Library from Michigan
The prospect of wind farms drew a curious crowd to a Wednesday night, Aug. 17, Galien Township Board meeting, though developers didn’t show up as many in the audience expected. News of the wind turbine farm proposal broke last month when Apex Clean Energy Co. officials held a meeting with area proparty owners.
Officials at Jackson-based Consumers Energy said it was too early to call anything definite, but noted several factors have put the company in position of ramping up activity related to development of Cross Winds II, originally slated for the 2021-22 time frame.
Reasonable people can disagree on policy options, but reasonable people should also recognize that that shutting down 90 percent of the energy we use to drive our cars, heat our homes, cook our food, power our hospitals and factories, and much, much more is unreasonable.
After questions from Weesaw Township Trustee Gary Sommers about what they were going to do about the existing township ordinance, company representatives said they weren’t trying "to go around the township" but acknowledged they were going to first gather support from landowners.
Subsidiaries of NextEra Energy Resources L.L.C. have filed 112 new petitions against Tuscola County and several townships, once again contesting millions in taxes paid and forcing local jurisdictions to sit on revenue from wind turbines.
Voters in Bridgehampton and Marion townships will decide if recent zoning amendments related to proposed wind farm developments should be approved or rescinded. Citizens in both townships placed the zoning changes on the Aug. 2 primary ballot through referendum petitions.
The Almer Township Planning Commission held a public hearing Wednesday on proposed changes to its wind ordinance, but the board voted to table the matter after a motion called “disturbing” was put forth.
Members of the Ellington Township Board of Trustees took no action Tuesday night when several residents, along with a lawyer, urged them to toughen a township zoning ordinance regarding wind turbines – or face a lawsuit.
The group asserts Ellington Township Supervisor Duane Lockwood inappropriately made a motion to amend Ellington Township’s existing wind ordinance in January 2015. County records show that Lockwood’s company, Ellington Land Properties L.L.C., signed lease agreements with a wind developer in mid to late 2014.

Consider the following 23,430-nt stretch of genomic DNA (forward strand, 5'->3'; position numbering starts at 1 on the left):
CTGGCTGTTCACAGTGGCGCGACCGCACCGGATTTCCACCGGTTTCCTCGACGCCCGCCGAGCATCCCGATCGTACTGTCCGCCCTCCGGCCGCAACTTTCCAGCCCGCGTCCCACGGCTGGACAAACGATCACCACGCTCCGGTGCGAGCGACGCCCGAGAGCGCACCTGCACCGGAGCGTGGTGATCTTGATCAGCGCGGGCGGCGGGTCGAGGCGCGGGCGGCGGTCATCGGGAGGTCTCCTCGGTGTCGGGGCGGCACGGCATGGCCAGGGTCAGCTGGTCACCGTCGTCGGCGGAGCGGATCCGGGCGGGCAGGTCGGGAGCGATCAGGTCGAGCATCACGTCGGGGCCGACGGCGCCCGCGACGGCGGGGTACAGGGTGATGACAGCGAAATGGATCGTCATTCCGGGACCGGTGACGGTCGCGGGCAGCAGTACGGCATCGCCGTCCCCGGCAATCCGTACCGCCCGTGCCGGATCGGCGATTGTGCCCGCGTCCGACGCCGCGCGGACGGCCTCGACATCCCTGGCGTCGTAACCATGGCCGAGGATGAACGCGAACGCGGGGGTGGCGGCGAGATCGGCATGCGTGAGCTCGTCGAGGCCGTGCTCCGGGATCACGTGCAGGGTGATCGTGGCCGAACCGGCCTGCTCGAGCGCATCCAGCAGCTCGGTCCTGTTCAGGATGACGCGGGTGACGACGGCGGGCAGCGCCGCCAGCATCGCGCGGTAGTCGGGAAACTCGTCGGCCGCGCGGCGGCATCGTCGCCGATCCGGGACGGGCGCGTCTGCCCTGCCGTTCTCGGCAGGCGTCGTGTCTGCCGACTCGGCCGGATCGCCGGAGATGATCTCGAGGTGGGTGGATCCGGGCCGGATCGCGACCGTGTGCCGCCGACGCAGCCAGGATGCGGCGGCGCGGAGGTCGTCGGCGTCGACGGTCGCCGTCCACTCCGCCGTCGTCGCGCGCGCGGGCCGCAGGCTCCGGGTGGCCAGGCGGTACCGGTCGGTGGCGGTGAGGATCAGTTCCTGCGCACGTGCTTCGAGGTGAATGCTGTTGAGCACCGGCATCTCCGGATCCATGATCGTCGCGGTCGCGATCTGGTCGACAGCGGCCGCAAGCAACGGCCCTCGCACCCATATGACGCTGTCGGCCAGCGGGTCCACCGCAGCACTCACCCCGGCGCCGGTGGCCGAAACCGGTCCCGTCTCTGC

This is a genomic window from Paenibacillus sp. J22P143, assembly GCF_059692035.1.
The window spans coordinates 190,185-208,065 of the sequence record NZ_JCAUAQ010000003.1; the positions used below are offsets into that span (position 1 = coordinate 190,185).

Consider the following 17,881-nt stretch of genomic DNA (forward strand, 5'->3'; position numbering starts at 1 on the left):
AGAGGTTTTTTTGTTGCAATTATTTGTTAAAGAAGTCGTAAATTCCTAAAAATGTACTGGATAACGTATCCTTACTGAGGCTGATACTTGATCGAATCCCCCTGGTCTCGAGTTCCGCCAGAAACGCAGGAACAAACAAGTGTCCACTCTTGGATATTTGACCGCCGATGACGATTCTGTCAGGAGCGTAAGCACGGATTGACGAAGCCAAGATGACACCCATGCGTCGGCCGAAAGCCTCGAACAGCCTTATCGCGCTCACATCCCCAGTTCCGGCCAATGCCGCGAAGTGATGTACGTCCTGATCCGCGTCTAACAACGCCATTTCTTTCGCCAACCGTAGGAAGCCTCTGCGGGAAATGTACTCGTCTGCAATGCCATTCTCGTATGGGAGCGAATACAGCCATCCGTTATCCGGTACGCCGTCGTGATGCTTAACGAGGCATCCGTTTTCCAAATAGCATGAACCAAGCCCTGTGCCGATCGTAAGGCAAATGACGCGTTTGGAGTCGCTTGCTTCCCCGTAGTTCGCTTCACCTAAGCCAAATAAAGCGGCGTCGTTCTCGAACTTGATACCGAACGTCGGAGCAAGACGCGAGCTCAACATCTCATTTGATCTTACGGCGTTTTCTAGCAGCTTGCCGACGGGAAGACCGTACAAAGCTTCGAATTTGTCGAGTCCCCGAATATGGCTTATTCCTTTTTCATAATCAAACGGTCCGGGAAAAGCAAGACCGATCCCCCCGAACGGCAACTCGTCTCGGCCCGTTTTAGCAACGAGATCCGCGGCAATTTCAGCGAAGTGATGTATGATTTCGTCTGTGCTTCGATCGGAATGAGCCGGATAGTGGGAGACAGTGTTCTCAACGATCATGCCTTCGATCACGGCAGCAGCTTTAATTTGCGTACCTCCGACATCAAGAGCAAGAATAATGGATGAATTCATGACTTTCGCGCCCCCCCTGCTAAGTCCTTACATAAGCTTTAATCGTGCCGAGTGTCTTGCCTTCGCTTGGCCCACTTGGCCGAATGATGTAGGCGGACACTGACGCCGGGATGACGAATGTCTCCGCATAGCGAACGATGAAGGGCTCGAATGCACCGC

The Huron County Planning Commission on Wednesday approved the district by a 7-2 vote in a packed Huron County District Courtroom. But voters could have the final say.
“They, on a federal level, they make these decisions to support fracking or to support wind, and we, at the local level pay the price. We can’t collect the taxes. We fight amongst each other — the people of the county fight amongst each other — but they succeed in their political goals. It’s a shame.”
If you’re doing anything other than attending public meetings held every so often by the Ellington Township board of trustees or planning commission, you are missing out on a fascinating display of human dynamics.
In a May 21 letter to the News-Press, NextEra manager Jeremy Ferrell encouraged residents to get the facts about wind energy rather than hearken to “myths and fears.” So, I have some facts to share.
The prospects for a proposed solar project could be in doubt after the East Lansing City Council voted 3-2 Tuesday to grant a 10-year tax exemption rather than the 25 years exemption sought by the company.
"The wind speeds here are not competitive with other places in the state, such as the thumb," said David Shiflett, Project Manager for Geronimo Energy. "It's going to be a challenging site for any developer."
The second topic related to wind was filling a vacant planning commission seat. Filling the chair could help break the planning commission’s current 2-2 deadlock over changes to the wind ordinance. However, the board of trustees did not confirm Supervisor Duane Lockwood’s nominee.
With Consumers’ new petitions, the assessed tax value of “most, if not all” wind turbines in Tuscola County are being contested by the wind energy companies, said Mike Hoagland, controller, Tuscola County. “We’re frustrated,” said Hoagland. “If we lose the dispute, we have to have the money set aside to pay it back.
BAD AXE — Bottom line: you cannot opt-out once the contract is signed.
A recent letter in support of the Garden Wind project perpetuates a number of common misconceptions about the economic and environmental benefits of wind development in Michigan. The most egregious is the suggestion that wind is the most economical source of power.
The blades had to be removed as a result of a gear box failure. ...A fire wasn’t involved with the failure and that the black marks seen in the photos are actually grease.